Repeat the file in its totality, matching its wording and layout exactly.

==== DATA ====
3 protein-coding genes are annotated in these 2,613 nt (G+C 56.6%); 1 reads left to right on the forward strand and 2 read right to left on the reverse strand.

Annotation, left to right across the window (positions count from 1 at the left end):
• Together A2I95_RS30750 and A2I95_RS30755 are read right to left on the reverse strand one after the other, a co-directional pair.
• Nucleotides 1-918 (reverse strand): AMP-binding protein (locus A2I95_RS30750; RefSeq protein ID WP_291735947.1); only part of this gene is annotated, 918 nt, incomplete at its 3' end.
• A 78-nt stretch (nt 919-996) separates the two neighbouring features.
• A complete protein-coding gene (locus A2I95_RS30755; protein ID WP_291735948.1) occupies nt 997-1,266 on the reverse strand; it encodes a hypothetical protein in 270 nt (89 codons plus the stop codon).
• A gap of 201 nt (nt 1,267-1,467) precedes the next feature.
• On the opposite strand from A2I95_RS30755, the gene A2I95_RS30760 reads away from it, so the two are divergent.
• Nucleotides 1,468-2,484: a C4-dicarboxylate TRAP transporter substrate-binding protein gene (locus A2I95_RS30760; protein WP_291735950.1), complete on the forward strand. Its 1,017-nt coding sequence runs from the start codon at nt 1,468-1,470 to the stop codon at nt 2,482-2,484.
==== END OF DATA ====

3 protein-coding genes are annotated in these 2,613 nt (G+C 56.6%); 1 reads left to right on the forward strand and 2 read right to left on the reverse strand.

Annotation, left to right across the window (positions count from 1 at the left end):
• Together A2I95_RS30750 and A2I95_RS30755 are read right to left on the reverse strand one after the other, a co-directional pair.
• Nucleotides 1-918 (reverse strand): AMP-binding protein (locus A2I95_RS30750; RefSeq protein ID WP_291735947.1); only part of this gene is annotated, 918 nt, incomplete at its 3' end.
• A 78-nt stretch (nt 919-996) separates the two neighbouring features.
• A complete protein-coding gene (locus A2I95_RS30755; protein ID WP_291735948.1) occupies nt 997-1,266 on the reverse strand; it encodes a hypothetical protein in 270 nt (89 codons plus the stop codon).
• A gap of 201 nt (nt 1,267-1,467) precedes the next feature.
• On the opposite strand from A2I95_RS30755, the gene A2I95_RS30760 reads away from it, so the two are divergent.
• Nucleotides 1,468-2,484: a C4-dicarboxylate TRAP transporter substrate-binding protein gene (locus A2I95_RS30760; protein WP_291735950.1), complete on the forward strand. Its 1,017-nt coding sequence runs from the start codon at nt 1,468-1,470 to the stop codon at nt 2,482-2,484.